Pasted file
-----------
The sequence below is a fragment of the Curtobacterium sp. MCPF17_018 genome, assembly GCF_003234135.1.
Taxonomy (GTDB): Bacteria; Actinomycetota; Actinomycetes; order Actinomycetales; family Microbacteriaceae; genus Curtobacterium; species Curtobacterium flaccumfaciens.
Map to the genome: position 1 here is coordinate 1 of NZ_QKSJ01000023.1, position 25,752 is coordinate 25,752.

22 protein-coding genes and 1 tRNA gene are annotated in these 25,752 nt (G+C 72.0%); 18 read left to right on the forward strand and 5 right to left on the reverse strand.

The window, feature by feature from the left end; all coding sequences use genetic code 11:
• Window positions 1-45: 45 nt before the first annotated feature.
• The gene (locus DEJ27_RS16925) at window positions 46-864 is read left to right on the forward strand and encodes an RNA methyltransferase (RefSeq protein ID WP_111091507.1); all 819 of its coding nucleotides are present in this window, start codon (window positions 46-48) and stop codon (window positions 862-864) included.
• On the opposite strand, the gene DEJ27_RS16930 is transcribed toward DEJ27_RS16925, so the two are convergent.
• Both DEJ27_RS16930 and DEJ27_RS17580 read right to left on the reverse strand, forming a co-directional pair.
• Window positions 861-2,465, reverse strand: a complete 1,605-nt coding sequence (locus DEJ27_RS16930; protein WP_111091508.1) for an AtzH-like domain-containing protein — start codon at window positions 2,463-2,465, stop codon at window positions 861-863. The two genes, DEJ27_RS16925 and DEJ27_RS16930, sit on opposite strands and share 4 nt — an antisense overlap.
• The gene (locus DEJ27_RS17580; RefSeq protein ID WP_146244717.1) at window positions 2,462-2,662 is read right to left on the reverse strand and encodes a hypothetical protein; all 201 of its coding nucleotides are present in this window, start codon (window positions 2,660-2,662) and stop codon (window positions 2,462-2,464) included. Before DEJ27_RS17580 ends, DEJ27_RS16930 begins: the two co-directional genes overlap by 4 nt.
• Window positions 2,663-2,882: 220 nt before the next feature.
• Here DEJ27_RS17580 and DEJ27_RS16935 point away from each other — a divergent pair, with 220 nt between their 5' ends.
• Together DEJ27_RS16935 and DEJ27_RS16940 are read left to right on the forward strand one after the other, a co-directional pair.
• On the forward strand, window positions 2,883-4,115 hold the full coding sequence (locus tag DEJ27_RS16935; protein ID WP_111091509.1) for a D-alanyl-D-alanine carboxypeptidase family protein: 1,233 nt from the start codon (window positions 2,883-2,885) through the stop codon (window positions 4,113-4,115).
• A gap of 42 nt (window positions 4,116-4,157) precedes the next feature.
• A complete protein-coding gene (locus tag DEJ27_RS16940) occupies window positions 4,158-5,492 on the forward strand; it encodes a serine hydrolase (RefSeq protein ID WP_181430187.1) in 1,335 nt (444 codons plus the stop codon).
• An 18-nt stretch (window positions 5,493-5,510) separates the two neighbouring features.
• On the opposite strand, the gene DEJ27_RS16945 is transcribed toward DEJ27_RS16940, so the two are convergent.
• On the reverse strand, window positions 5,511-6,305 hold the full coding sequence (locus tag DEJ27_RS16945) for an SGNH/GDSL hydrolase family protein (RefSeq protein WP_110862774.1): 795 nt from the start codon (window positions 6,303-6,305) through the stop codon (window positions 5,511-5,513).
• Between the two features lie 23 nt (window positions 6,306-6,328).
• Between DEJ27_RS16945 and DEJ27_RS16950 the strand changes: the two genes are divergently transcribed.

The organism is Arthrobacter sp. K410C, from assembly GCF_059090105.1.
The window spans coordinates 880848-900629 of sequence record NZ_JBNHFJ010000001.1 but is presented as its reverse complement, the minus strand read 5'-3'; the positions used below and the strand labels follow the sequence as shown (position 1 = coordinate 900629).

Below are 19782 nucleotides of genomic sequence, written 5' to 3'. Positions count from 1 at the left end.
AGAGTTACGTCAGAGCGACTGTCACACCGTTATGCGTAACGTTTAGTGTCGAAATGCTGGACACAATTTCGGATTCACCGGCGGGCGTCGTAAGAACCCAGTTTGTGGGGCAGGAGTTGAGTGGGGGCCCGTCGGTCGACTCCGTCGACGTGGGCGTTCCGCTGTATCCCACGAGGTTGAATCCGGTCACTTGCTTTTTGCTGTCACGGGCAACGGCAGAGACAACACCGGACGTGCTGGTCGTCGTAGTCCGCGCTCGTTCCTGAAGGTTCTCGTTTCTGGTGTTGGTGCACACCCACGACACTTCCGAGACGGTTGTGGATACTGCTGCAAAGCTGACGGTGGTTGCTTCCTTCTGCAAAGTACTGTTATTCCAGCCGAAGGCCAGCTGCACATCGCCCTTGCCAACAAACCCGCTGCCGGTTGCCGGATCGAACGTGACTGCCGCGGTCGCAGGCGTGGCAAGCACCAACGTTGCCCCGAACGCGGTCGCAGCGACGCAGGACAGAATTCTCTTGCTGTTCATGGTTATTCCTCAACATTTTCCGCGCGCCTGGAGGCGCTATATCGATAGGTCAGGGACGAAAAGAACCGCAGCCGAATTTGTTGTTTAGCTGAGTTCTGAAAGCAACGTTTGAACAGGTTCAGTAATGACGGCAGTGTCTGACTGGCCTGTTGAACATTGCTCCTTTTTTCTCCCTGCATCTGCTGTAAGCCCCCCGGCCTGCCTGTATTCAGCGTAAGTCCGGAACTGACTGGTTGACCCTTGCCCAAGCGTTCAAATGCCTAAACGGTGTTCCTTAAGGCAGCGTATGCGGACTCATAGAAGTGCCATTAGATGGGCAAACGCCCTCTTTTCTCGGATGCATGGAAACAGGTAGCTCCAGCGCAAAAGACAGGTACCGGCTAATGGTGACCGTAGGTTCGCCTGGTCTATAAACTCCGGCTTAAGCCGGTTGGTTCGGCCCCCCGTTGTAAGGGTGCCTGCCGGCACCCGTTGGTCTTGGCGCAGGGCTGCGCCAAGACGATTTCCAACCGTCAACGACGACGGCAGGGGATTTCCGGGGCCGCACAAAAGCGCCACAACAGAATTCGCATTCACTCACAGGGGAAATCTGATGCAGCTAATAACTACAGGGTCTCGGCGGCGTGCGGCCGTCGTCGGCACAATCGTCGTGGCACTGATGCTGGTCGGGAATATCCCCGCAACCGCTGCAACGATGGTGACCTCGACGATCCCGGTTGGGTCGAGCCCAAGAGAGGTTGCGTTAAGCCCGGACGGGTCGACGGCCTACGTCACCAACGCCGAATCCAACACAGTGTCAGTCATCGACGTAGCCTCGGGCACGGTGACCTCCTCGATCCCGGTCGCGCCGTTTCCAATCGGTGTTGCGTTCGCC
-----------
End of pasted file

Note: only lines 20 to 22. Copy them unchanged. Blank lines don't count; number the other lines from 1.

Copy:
• On the reverse strand, window positions 5,511-6,305 hold the full coding sequence (locus tag DEJ27_RS16945) for an SGNH/GDSL hydrolase family protein (RefSeq protein WP_110862774.1): 795 nt from the start codon (window positions 6,303-6,305) through the stop codon (window positions 5,511-5,513).
• Between the two features lie 23 nt (window positions 6,306-6,328).
• Between DEJ27_RS16945 and DEJ27_RS16950 the strand changes: the two genes are divergently transcribed.